High on Stanton Moor in Derbyshire stands an austere square tower. It was built sometime after 1832 by the local landowner, William Pole Thornhill (1807-1876), to commemorate Earl Grey, the politician who successfully fought for the reform of Parliament in the early 19th century.
The Thornhill family lived at Stanton Hall, on the edge of the village of Stanton in Peak, from where the ‘lofty monumental tower’ could be seen ‘rising out of the dark woods’ on the moor. These plantations were fairly new, having been planted after the enclosure of the wild moorland in the first decades of the 19th century (and recognised by a gold medal for planting by the Society of Arts in 1815). William Pole Thornhill inherited the estate at Stanton in 1830, and is remembered as a benevolent landowner, who built a new church for the village as well as modern cottages which he embellished with his quirky monogram. On the road to Rowsley he built a viewing platform and seat where travellers could rest and admire the view of the Wye valley.
Thornhill was a Whig, and a strong believer in reforming parliament by getting rid of rotten boroughs and allowing more people (for which read ‘men’) the vote. The leader of this campaign was Earl Grey (1764-1845), the Whig Prime Minister from 1830 to 1834. Thornhill wrote to Earl Grey on behalf of the people of Bakewell and district in 1831, after Grey’s Reform Bill had failed to pass, urging him to ‘persevere with your endeavours’. This was in contrast to the neighbouring Tory landowner, the Duke of Rutland, who in February 1832 expressed his ‘deep sense of gratitude’ that the House of Lords had ‘refused to pass the bill’ (this is a very simplistic view of the politics, but here we are concerned with the tower).
The Reform Tower (aka Stanton Tower or Earl Grey Memorial Tower) was built soon after The Representation of the People Act finally passed into law at the third attempt in 1832, and originally had a plaque above the ‘oak, iron studded door.’ The tablet was carved with a coronet in ‘bold relief’ and the wording ‘Earl Grey, 1832’. The tower was Thornhill’s very prominent celebration of the success of Earl Grey, and it may be no coincidence that it was visible from the Duke of Rutland’s adjacent estate (although his principal seat was Belvoir, in Lincolnshire, the Duke’s Derbyshire properties included Haddon Hall and, very close to the tower, a hunting box called Stanton Woodhouse).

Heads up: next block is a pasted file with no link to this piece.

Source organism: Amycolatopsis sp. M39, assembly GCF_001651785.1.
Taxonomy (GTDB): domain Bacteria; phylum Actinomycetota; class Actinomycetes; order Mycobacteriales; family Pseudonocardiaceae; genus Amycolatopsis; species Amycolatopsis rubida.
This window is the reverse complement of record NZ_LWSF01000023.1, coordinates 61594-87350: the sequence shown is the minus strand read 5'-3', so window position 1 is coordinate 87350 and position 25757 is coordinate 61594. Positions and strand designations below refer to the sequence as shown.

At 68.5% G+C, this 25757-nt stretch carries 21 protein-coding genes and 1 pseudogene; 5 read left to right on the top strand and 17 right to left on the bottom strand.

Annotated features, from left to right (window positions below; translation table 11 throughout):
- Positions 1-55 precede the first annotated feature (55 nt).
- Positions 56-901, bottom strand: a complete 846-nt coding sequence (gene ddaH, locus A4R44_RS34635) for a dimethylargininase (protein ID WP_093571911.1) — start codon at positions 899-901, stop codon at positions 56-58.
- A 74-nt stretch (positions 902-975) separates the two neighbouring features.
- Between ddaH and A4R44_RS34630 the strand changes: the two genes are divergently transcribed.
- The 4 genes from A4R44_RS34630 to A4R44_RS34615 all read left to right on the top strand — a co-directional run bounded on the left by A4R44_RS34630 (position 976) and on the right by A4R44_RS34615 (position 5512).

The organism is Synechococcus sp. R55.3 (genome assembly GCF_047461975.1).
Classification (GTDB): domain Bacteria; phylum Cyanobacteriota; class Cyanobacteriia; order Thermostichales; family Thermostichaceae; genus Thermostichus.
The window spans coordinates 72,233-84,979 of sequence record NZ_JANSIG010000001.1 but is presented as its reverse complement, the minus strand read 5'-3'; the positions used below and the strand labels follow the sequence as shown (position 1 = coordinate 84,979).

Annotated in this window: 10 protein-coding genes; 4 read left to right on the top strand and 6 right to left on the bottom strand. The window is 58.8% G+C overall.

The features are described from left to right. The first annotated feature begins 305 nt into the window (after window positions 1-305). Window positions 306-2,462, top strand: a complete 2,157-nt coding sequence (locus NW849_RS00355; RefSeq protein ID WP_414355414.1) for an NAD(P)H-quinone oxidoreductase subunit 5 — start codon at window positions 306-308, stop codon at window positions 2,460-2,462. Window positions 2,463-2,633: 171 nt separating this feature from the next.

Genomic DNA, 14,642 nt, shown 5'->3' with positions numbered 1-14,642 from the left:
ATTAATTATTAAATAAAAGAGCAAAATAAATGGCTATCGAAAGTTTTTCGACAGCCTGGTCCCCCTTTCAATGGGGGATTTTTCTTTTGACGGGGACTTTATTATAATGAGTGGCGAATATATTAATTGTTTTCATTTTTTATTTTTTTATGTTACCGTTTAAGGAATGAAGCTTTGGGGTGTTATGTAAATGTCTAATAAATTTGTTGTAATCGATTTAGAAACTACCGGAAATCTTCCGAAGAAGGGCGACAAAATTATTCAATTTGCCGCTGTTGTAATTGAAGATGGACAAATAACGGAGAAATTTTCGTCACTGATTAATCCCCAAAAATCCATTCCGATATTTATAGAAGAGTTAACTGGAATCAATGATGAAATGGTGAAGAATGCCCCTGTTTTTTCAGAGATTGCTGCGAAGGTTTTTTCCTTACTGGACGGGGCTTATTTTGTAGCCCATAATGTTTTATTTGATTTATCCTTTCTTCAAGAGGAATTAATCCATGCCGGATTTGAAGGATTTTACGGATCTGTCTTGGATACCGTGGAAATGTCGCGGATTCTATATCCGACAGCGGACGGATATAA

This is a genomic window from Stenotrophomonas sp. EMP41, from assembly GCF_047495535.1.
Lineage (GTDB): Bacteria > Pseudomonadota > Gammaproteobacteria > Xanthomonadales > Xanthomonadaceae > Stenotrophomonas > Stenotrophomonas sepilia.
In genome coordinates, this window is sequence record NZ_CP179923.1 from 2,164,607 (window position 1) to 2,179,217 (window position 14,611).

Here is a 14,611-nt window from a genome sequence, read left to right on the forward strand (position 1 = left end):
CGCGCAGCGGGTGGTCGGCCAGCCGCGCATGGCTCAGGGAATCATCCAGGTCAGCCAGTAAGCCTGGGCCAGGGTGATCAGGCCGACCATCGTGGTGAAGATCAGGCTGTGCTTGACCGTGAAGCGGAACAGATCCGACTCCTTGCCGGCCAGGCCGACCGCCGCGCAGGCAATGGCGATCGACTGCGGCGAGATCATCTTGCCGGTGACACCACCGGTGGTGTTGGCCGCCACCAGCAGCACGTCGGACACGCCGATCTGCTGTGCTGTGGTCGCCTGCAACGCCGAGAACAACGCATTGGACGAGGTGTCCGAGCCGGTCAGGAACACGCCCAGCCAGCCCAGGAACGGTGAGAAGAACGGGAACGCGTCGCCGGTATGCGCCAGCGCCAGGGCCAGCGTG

Until the 1950s it was possible to climb the tower and admire the extensive view. Sadly, continued vandalism forced the owner to close the tower to prevent further damage or accident. The inscribed stone above the entrance shattered and fell in the 1980s. In 2005 the landowner and the Peak District National Park discussed the future of the tower: it was hoped that funds could be found to replace the stone panel, and this was written into the Stanton Moor Conservation Plan of 2007, but sadly there has been no progress and the gaping space remains empty.
Elsewhere in the woodland the Thornhill family had a number of rocks carved with initials, crests, and dates. These are wonderful curiosities, all the more intriguing as their history seems to have been lost (as might you be if you try to find them). One is thought to commemorate Harriet, Duchess of Sutherland, and another the Duke of York. But exactly what they did to earn the Thornhills respect is not known.
The slopes below the tower are full of industrial remnants of the quarrying industry, developed from the middle of the 19th century. But here too art has played a part…
A large part of Stanton Moor was given to the National Trust in 1934, but the tower remains in private ownership. There is a network of footpaths allowing access.
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